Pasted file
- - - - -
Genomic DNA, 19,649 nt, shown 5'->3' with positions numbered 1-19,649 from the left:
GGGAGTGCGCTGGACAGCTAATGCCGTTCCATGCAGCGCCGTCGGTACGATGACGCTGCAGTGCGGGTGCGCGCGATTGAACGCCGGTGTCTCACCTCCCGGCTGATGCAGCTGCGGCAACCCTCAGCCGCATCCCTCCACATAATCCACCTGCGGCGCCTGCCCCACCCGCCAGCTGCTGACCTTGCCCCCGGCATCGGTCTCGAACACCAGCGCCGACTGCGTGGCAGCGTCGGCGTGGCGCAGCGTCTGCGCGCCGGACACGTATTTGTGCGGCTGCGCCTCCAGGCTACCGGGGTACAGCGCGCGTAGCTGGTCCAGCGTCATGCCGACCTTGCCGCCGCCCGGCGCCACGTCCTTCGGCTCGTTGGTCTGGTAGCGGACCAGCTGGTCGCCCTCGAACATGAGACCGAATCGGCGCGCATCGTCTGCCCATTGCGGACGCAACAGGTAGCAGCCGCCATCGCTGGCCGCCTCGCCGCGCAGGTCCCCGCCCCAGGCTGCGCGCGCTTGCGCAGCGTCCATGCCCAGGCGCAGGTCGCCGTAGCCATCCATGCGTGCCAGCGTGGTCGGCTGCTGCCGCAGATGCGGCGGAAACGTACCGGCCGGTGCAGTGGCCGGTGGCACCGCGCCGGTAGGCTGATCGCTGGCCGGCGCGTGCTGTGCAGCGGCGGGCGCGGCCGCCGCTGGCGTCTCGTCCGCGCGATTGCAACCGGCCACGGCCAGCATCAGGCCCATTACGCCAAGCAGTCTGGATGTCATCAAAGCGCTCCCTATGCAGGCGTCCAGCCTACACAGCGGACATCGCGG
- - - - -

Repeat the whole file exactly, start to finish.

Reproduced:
Genomic DNA, 19,649 nt, shown 5'->3' with positions numbered 1-19,649 from the left:
GGGAGTGCGCTGGACAGCTAATGCCGTTCCATGCAGCGCCGTCGGTACGATGACGCTGCAGTGCGGGTGCGCGCGATTGAACGCCGGTGTCTCACCTCCCGGCTGATGCAGCTGCGGCAACCCTCAGCCGCATCCCTCCACATAATCCACCTGCGGCGCCTGCCCCACCCGCCAGCTGCTGACCTTGCCCCCGGCATCGGTCTCGAACACCAGCGCCGACTGCGTGGCAGCGTCGGCGTGGCGCAGCGTCTGCGCGCCGGACACGTATTTGTGCGGCTGCGCCTCCAGGCTACCGGGGTACAGCGCGCGTAGCTGGTCCAGCGTCATGCCGACCTTGCCGCCGCCCGGCGCCACGTCCTTCGGCTCGTTGGTCTGGTAGCGGACCAGCTGGTCGCCCTCGAACATGAGACCGAATCGGCGCGCATCGTCTGCCCATTGCGGACGCAACAGGTAGCAGCCGCCATCGCTGGCCGCCTCGCCGCGCAGGTCCCCGCCCCAGGCTGCGCGCGCTTGCGCAGCGTCCATGCCCAGGCGCAGGTCGCCGTAGCCATCCATGCGTGCCAGCGTGGTCGGCTGCTGCCGCAGATGCGGCGGAAACGTACCGGCCGGTGCAGTGGCCGGTGGCACCGCGCCGGTAGGCTGATCGCTGGCCGGCGCGTGCTGTGCAGCGGCGGGCGCGGCCGCCGCTGGCGTCTCGTCCGCGCGATTGCAACCGGCCACGGCCAGCATCAGGCCCATTACGCCAAGCAGTCTGGATGTCATCAAAGCGCTCCCTATGCAGGCGTCCAGCCTACACAGCGGACATCGCGG